Courting Coastal Tourists

Katy Tahja’s article a couple of weeks ago about the Point Cabrillo Auto Court got me wondering about other auto courts and where people used to spend their nights when visiting the Mendocino coast. 

The Lazy Eye Cottages, c. 1932-1950. Cars and people could lodge together in this early day auto court along Highway 1, south of Little River. Now called The Inn at Schoolhouse Creek. (Kelley House Museum photo postcard)

Back in the late 1800s (and before), people would walk to the coast, or use horsepower to convey themselves and their gear. As better roads were constructed, travel became easier and more accessible for those wonderful new inventions – automobiles. 

By the early years of the last century, more and more people were traveling via motor car.  Newspaper accounts describe the roads thick with tourists, who were generally welcomed as customers for local stores. But where were these hordes of visitors going to stay? 

Travelers’ hotels had been available in our coastal towns from the first but were often distant from the fishing spots and scenic destinations sought out by motor-driven tourists. With trunks packed full, they often stayed for weeks and needed less expensive accommodations than those provided by hotels. So, if they had no coastal friends to stay with, they just pulled over and camped wherever there was a wide place in the road. 

As we know, crowds of people and their cars can cause quite a bit of environmental damage. Compacted soils, mangled vegetation, and spilled oil and gas combined with the refuse and offal generated by temporary human habitation were creating unsanitary, unsafe, and increasingly unwelcome situations.

Landowners along the traveled ways saw a money-making opportunity here and responded by creating safe stopping places for the motorists. Initially called auto camps, they provided affordable, rustic accommodations for travelers and their vehicles, with access to potable water, firewood, and outhouses. 

Municipalities around the country also recognized auto camps as a solution to unattractive road-side squatting. Mendocino City embraced this concept quite early, and in 1915 opened Grindle Park on the north side of Little Lake Road “for the pleasure and recreation of the people of Mendocino and all visitors to our town.” For many years, its well-maintained facilities made it ideal for family parties and local events, as well as tourists and campers. Later it was leased to private parties and called Mendocino Pines Auto Court. It is now the site of the Mendocino Fire Station #840.

Small clusters of one or two-bedroom cabins continued to spring up on former farmland adjacent to the highway, like those at the Point Cabrillo court in Pine Grove, just north of Mendocino. Here, the family farmhouse of the Hedden truck farm and orchard became the onsite owner-manager’s quarters, a typical setup seen in many other courts created in rural areas. 

What made these places unique was how both the auto and the traveler were physically accommodated, with the car parked right next to the lodging, either on adjacent driveways or in attached garages like those at the Lazy Eye Auto Court south of Little River, pictured here. Started in 1932, you can still see these buildings in its present incarnation as The Inn at Schoolhouse Creek.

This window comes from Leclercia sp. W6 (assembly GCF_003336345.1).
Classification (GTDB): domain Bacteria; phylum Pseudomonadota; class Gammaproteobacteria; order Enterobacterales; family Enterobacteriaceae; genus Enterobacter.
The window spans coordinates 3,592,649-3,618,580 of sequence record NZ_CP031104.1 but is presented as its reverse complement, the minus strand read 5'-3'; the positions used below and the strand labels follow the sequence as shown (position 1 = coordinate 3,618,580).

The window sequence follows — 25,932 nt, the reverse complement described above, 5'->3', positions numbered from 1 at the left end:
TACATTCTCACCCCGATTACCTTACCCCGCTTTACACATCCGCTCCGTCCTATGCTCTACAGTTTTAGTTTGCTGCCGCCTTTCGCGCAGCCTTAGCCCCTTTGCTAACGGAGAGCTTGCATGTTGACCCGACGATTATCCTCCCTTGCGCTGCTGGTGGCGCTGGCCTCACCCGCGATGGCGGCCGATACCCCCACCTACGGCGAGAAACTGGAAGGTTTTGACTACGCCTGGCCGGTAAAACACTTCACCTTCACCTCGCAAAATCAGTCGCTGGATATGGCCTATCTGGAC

All the way up the coast you could pull off the road and find a roof with a parking place.  Down south in Point Arena, one could stay at the Halliday Cabins, or the popular court run by Mr. and Mrs. George Myland. In Manchester, there were the Bishop cabins, and W. P. Gillmore built a camp on the Navarro River flat. 

Little River was well supplied with overnight motor stops. In addition to the Lazy Eye Cottages, there were the Silver Fox Cabins, now called Cottages at Liver River Cove. Silas W. Coombs’ Little River Campground was incorporated into the new Van Damme Memorial State Park in 1929.

Just north of Mendocino, J. O. Pilcher used the materials from the old brewery there to build the Agate Beach Auto Court, now called Agate Cove Inn. On up the highway, H. F. Mallory transformed in 1938 the popular dance platform at Mitchell Creek into the Pine Beach Auto Camp, now a motel and restaurant with the same name. 

One of the oldest was the Noyo Beach Auto Camp on the bluffs above Noyo River. It was once the site of lumber magnate Alexander Macpherson’s home. The very large, circa 1850 dwelling and eucalyptus grove were a part of the facility from the 1920s until 1935, when the redwood-timbered house was dismantled to build new cottages. Over the last century, it expanded from auto camp, to auto court, to motel, until today it is the Harbor Lite Lodge.

Our research for this article revealed more than 30 auto camps and courts along Highway 1, but we know there are more. If anyone has memories, photographs or memorabilia of these lodging places, contact us at curator@kelleyhousemuseum.org. We would love to expand our documentation of traveling here on the Mendocino Coast.